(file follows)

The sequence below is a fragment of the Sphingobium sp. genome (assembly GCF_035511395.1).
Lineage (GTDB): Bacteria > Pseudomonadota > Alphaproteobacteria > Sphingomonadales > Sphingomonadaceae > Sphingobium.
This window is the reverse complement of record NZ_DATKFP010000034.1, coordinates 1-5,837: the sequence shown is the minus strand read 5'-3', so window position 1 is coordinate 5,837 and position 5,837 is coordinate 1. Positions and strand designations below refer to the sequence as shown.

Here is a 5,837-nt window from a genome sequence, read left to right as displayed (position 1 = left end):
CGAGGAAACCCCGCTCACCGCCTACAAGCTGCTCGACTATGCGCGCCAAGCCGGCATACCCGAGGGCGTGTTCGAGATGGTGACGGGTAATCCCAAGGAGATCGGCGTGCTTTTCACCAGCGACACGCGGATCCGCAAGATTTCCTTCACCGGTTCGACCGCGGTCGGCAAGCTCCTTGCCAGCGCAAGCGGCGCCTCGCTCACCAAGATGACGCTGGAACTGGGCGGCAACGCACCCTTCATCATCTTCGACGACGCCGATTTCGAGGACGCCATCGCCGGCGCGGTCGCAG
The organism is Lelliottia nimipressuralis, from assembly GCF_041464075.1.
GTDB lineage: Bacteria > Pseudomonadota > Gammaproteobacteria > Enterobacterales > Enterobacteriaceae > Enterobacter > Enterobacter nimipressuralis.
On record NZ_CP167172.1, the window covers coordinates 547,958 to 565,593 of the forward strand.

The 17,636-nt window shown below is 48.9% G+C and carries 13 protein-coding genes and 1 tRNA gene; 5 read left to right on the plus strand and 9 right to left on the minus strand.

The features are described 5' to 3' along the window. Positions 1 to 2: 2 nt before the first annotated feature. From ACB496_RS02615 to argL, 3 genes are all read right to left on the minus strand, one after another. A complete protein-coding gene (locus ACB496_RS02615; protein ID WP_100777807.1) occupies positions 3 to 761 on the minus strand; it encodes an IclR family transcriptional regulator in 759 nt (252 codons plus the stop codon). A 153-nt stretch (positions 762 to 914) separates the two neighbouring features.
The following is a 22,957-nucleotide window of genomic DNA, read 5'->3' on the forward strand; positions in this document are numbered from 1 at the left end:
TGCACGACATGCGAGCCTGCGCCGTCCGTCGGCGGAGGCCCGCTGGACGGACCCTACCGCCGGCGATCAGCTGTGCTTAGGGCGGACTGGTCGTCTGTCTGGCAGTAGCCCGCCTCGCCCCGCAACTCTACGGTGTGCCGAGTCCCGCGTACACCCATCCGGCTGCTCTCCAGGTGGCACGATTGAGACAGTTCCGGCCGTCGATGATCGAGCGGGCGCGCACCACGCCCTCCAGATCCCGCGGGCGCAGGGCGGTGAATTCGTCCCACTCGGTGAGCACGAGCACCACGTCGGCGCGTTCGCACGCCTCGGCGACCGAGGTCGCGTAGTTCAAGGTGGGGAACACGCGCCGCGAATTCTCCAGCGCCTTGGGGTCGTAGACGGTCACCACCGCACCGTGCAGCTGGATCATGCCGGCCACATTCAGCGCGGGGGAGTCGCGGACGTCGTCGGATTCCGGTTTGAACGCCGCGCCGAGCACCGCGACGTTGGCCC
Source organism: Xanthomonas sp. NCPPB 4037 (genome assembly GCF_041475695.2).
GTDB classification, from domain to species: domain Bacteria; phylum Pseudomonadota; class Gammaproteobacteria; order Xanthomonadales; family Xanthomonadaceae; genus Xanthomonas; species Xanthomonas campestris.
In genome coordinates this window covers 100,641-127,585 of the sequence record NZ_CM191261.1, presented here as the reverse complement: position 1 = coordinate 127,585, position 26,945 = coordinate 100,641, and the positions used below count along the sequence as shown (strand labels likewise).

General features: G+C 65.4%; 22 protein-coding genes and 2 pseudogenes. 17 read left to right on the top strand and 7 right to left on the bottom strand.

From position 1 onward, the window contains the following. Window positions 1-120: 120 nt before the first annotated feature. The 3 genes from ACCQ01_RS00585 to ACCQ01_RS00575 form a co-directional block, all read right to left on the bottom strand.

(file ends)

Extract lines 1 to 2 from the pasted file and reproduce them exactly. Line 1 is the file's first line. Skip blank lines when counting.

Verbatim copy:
The sequence below is a fragment of the Sphingobium sp. genome (assembly GCF_035511395.1).
Lineage (GTDB): Bacteria > Pseudomonadota > Alphaproteobacteria > Sphingomonadales > Sphingomonadaceae > Sphingobium.